The 17 degree difference statement is about as accurate as, another I hear, stating Watter Wetter will reduce coolant temps by 15 degrees. I don't think so.

For more info on employing a bypass thermostat, try this website: http://www.spacecitypanteras.c...Cooling-JTaphorn.pdf The article deserves updating as our latest testing proves that a single degas bottle that is large enough works great; there is no need for a separate expansion tank. This simplifies the desiagn and reduces space utilization in the engine compartment.
John, I also thought it was odd that Ron Davis would say that, since the "ultimate" Pantera rad. he helped Dennis Q. develop is a single pass. I bought my rad from Ron Davis and when the question of "passes" came up, they completely dismissed any thought I had with regard to a multi-pass rad.

That being said, I believe Jack when he says Ron Davis said a two pass rad would lower coolant temps by 17 degrees. Perhaps he was referring to rows of coolant tubes in the core and said "passes" by mistake.

This is taken from the Stewart Components web site:

Radiators:

The most important criteria for any radiator is it's surface area. The thickness of the core is increased only after the surface area is maximized. Adding thickness to a radiator does not increase it's efficiency the same extent as surface area, but in no case will additional thickness alone decrease the efficiency.

The radiator becomes less efficient as the coolant outlet temperature approaches ambient. Therefore, a low flow rate keeps the coolant in the radiator longer. The longer the coolant stays in the radiator the lower the efficiency of the radiator.

When baffles are inserted in the tanks to force the water to go through the radiator twice, the water spends the same amount of time in the radiator but must go twice the distance.
I have the "Hall " radiator and have had it since 1997, I had it boiled out and re-brazed a year ago, my car has never overheated, I recently replaced the monster German fans ( 6lbs ea.)with high speed be cool fans that were easily fabricated to fit, the weigh about 2lbs the new fans cool better, draw less amps and have a net weight savings of 8 lbs.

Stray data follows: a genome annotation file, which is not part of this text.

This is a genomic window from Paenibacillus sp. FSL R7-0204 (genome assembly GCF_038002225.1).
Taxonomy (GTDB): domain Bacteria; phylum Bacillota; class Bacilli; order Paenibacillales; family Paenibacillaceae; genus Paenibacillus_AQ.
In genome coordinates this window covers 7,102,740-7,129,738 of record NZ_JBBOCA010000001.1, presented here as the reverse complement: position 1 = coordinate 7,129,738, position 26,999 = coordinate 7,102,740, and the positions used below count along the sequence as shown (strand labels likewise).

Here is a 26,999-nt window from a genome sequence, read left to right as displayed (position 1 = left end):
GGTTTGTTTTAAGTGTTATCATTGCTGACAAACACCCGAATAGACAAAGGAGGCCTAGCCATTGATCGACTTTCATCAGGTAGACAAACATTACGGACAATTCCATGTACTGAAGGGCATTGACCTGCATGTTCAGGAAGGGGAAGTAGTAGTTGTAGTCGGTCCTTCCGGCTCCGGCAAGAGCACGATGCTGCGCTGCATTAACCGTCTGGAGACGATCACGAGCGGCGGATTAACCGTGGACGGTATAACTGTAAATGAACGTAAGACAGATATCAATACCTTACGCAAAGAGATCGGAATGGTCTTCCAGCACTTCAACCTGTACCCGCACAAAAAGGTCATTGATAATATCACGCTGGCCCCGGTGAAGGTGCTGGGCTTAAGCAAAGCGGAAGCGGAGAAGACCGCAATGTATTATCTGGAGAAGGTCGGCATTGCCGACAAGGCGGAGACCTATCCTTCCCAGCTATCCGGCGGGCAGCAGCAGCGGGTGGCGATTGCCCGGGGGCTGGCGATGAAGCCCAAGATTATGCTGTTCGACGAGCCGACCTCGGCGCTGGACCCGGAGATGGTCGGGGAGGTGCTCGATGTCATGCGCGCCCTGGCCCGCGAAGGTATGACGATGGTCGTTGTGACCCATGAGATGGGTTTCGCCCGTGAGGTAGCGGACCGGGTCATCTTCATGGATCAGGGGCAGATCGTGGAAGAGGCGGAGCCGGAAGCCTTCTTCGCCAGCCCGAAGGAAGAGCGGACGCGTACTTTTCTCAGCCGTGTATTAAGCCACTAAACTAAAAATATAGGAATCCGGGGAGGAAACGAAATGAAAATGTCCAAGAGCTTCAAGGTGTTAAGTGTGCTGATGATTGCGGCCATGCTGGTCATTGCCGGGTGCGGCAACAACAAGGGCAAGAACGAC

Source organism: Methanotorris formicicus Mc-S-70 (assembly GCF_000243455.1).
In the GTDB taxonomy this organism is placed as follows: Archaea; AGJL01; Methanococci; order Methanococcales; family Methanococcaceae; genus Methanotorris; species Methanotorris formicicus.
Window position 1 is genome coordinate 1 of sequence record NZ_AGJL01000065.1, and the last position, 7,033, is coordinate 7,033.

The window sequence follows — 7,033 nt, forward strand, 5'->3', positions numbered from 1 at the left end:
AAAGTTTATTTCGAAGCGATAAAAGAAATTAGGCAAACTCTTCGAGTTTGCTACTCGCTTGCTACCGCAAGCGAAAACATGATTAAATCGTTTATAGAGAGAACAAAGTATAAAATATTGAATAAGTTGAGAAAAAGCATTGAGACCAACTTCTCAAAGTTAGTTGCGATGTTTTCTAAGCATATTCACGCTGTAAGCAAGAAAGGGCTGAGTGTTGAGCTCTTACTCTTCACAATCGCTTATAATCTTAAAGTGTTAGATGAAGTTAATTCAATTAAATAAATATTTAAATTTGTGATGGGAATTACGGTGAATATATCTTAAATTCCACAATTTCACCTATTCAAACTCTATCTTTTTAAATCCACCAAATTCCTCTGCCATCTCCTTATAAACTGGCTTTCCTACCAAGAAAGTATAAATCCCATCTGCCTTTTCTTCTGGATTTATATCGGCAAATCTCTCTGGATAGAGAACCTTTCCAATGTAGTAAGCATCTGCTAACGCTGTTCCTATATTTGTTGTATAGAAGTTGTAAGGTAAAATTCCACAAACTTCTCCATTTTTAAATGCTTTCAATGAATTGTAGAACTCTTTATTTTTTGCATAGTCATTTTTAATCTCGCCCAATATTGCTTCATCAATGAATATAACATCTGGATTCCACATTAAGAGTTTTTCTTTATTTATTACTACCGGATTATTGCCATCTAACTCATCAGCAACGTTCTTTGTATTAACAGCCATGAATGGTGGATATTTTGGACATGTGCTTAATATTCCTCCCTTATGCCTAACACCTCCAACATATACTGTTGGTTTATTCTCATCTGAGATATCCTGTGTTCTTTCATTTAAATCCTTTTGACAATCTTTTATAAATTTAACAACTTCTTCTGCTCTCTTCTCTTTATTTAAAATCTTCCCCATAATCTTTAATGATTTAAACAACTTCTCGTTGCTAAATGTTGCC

quote:
Originally posted by David B:
Okay, let's hear some experienced voices.

If you had to change your rad now, what would you go with - and why?

1 - OEM
2 - Fluidyne
3 - Hall
4 - other?
The Fluidyne is a lighter radiator. That is it's only advantage.
The Hall "phoenix" is brass and is thicker then the OEM and also heavier.
The OEM dual pass is a good radiator.

The brass radiators are repairable almost infinitely. The Aluminum is not.

From what I am hearing there are more then a few of the Fluidyne's that need repair within a few years?

For most people the stock OEM is the way to go. That's what I am using, and it works fine.
I'm still running the stock radiator; it's never been removed from the car since it was installed at the factory 40 years ago. Try that with an aluminum one. My system is stock except for a better dual pusher fan set up. Never any overheating problems at all.

I'm meticulous about changing all fluids every year. My Brake Master Cylinder, Clutch Master Cylinder and Clutch Slave Cylinder all made it 39 years. I'm still running the original 40 year old Brake Calipers and Water Pump.

Change your fluids annually!! Smiler
quote:
Originally posted by 1973 Pantera:
I'm still running the stock radiator; it's never been removed from the car since it was installed at the factory 40 years ago. Try that with an aluminum one. My system is stock except for a better dual pusher fan set up. Never any overheating problems at all.

I'm meticulous about changing all fluids every year. My Brake Master Cylinder, Clutch Master Cylinder and Clutch Slave Cylinder all made it 39 years. I'm still running the original 40 year old Brake Calipers and Water Pump.

Change your fluids annually!! Smiler


What type of fan did you upgrade to? I'm considering rebuilding my OEM rad that I just pulled out of my 1974 Pantera. I've heard too many stories about the Fluidyne leaking after only a few years...anxious to hear about yours...

John in Fort Erie Canada
quote:
What type of fan did you upgrade to? I'm considering rebuilding my OEM rad that I just pulled out of my 1974 Pantera. I've heard too many stories about the Fluidyne leaking after only a few years...anxious to hear about yours...

John in Fort Erie Canada


I used a Flex-A-Lite FLX-240. It's a pusher fan setup that installs in front of the radiator. I believe the new part # is FLX-440; but double check to make sure. They blow a total of 2500 CFM.



The stock Pantera fans blow a total of just 600 CFM; it's quite an improvement.

The fans sit in a nice shroud with a rubber gasket that cushions the shroud against the radiator. Just remove your stock fans and it slips in like it was made for it. No need to fasten it to anything, just slide it in and it wedges nicely into place. The very top of the shroud will be about 3/16 of an inch above the radiator when it's in place, but it's fine & the metal cover that covers the fans (the one with the 2 Phillips head screws that covers the top front of the radiator) fits with no problem. The bullet end wire connectors even plug into the factory connectors. Cool